Chaplain's Corner - June 2018

As humans, we all experience situations and incidents that impact our lives and most of the time, we learn from them which make us stronger in character and spirit.
 
The unique conscious events that some people undergo can be inspiring and heart piercing.
Recently Chaplain (CPT) David L. Davis related a story to me of great faith.
 
He called his experience “THE HANDS OF GOD.”.
 
A few years ago, before I joined the Army, I served as a Chaplain in a level-two Trauma Center. During this time, I questioned my call to the Chaplaincy.
 
How and why would God use a broken vessel such as myself for His greater good? Doubt settled in my heart as I compared myself to other servants that I knew.
 
I was not a great Biblical scholar, or a master of comforting words. No, I am a simple man with a desire to serve. Part of me knew that God had called me to the Chaplaincy for a reason. So, I went to God in prayer and asked for Him to aid my troubled heart.
 
One day I received a call by the Oncology staff to visit a patient and his mother. With Oncology you never wait, you go when called. The reason is simple, you never know what you will deal with or how long the patient has in this life.
 
When I arrived at the Oncology floor, I was welcomed by the nurses who had me put on a protective gown, mask and gloves. While getting dressed, the head nurse briefed me about the situation. The mother requested a blessing for her mentally handicap son who was suffering from Pneumonia, Swine flu, two other unidentified viruses and Muscular Dystrophy. She informed me that the situation looked bleak and the patient's chance of survival was very little.
 
I was brought to the hospital room and saw that what I thought I knew was wrong. It was not a 20-year old mother, but a mother in her late 70's and her 57-year old son. The man had the mental capacity of a 2-year old. He was physically crumpled with little left of his physical frame; he looked to weigh around 50-60 pounds. His breathing was labored and periodically he cried out in pain.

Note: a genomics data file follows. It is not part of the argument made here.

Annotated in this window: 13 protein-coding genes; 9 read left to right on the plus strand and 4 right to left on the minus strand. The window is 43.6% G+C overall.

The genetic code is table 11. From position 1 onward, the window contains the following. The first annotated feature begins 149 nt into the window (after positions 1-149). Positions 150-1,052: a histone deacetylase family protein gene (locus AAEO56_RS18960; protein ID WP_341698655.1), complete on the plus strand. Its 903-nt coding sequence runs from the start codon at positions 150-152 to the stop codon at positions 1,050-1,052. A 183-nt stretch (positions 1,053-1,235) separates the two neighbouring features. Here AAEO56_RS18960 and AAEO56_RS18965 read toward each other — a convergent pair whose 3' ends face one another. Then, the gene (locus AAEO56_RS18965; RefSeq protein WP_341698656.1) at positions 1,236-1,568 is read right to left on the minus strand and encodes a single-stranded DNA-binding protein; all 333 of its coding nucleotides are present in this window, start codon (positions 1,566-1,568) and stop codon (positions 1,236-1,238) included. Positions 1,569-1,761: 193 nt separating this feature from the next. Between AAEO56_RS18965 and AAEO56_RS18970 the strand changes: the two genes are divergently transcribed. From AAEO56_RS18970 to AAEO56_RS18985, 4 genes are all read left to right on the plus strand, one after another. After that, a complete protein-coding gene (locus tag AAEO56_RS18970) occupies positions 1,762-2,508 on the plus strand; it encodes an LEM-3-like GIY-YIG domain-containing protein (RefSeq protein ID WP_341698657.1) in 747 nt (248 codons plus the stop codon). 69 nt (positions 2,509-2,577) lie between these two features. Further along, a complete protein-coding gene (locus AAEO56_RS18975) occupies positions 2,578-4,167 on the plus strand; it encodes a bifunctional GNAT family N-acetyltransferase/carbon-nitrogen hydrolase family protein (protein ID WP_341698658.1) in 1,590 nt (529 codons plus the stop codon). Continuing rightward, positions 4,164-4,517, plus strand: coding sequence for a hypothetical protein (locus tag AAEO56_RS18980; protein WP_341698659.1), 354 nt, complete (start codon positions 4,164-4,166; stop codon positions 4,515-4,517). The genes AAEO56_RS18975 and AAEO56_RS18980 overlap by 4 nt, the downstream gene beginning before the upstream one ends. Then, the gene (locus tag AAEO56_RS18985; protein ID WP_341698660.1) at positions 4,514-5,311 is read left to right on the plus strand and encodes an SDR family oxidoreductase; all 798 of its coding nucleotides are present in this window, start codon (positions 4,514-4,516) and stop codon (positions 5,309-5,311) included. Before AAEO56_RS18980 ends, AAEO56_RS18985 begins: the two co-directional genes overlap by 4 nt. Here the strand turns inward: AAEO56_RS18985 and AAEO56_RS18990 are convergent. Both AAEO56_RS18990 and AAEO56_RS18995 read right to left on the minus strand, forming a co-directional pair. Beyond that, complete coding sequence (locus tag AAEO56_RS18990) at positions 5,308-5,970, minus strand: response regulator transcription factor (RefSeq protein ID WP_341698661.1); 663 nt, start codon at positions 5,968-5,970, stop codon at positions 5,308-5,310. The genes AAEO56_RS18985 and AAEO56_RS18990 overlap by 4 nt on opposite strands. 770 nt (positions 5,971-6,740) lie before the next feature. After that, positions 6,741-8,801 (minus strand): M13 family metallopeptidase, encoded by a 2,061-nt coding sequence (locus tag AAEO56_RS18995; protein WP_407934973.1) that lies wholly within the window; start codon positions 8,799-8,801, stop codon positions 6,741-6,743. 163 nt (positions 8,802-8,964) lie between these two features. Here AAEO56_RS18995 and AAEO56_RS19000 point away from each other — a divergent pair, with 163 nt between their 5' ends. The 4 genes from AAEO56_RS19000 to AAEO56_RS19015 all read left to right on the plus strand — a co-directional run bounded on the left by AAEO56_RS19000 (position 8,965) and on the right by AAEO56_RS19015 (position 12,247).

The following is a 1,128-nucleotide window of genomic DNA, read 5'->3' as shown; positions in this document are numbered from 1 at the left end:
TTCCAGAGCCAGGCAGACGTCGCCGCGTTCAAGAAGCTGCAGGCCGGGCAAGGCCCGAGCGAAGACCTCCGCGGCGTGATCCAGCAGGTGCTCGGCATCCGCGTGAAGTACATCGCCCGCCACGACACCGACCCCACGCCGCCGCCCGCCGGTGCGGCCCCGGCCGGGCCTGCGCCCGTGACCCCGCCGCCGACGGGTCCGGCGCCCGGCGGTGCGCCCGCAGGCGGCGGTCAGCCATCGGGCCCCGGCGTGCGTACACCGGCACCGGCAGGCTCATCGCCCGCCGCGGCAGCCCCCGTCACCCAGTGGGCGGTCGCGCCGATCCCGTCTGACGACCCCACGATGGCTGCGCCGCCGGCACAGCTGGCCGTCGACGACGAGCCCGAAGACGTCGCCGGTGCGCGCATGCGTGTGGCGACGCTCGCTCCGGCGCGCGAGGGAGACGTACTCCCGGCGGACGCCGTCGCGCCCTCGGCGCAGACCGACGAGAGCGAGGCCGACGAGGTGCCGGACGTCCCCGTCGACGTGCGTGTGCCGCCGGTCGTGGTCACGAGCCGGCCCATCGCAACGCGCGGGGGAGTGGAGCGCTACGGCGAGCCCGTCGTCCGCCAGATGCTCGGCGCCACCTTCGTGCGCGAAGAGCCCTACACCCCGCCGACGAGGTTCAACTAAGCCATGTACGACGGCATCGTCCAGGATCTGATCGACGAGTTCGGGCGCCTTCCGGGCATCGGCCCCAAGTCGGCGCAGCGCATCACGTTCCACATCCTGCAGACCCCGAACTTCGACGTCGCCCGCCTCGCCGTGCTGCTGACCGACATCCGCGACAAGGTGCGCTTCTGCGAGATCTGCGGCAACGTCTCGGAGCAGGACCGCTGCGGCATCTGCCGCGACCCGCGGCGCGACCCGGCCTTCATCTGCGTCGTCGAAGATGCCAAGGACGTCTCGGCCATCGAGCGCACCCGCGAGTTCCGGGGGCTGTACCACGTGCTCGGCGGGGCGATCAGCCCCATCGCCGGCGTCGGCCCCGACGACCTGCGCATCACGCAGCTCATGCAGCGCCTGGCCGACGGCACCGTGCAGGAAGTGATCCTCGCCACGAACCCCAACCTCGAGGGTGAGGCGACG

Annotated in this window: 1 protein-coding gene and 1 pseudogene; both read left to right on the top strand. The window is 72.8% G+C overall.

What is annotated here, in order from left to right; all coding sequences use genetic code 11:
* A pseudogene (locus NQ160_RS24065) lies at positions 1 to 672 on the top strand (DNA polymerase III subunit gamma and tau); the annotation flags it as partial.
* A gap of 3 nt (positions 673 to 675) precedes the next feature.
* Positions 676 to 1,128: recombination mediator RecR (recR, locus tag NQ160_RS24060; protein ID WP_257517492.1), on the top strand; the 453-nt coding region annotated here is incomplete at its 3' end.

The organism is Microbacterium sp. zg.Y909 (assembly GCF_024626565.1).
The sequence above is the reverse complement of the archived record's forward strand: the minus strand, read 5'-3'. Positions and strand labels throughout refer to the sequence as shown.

With his one good hand, he would reach out for anyone willing to hold it. Like his eyes, his hand had a powerful grip. He was in a fight for his life. His mother, exhausted sat in a chair by the window. She looked weary and had a mound of growing tissues around her chair.
 
She looked up at me and asked “Chaplain, will you heal him?” Everything looked so dark and hopeless. I did not know what to do or what to say. Who am I to fulfill such a request? A man, an imperfect man with no power. What this family needed I could not do. Yet deep inside, my spirit cried “His will be done.”
 
I called another Chaplain to help. With one hand tightly clinched in the patient's iron grip and my other upon the patient's head, I cried out to God. The words were not my own; I just wanted to serve Him. After the blessing the man released my hand and drifted off to sleep. I left feeling drained.
 
The next day, I returned to visit the family. When I arrived, the room was empty, and a nurse was cleaning. “What happened?” I asked. Quietly she said, “He went home.” I panicked. We often used this phrase to mean that someone had died and returned to their Father in Heaven and their eternal home to rest.
 
She must have seen the look on my face. “Oh no Chaplain, not like that. This morning he was doing great, no sign of his breathing sickness. The doctor was shocked and signed the papers for release.”
 
God knows us. As to my strength, I know that I am nothing. Yet with the strength of God we can do all
things, if it be His will. God does not call the qualified, but He qualifies the called.
 
Chaplain Davis said that the patient had left not healed of his handicap or the Muscular Dystrophy but
was free of the restrains of the viruses that impeded his breathing.
 
We can never under estimate the power of Almighty God. Who knows that according to the man's faith his other ailments might have been healed as well.
 



Mrs. Connie Sullivan
Chapter Chaplain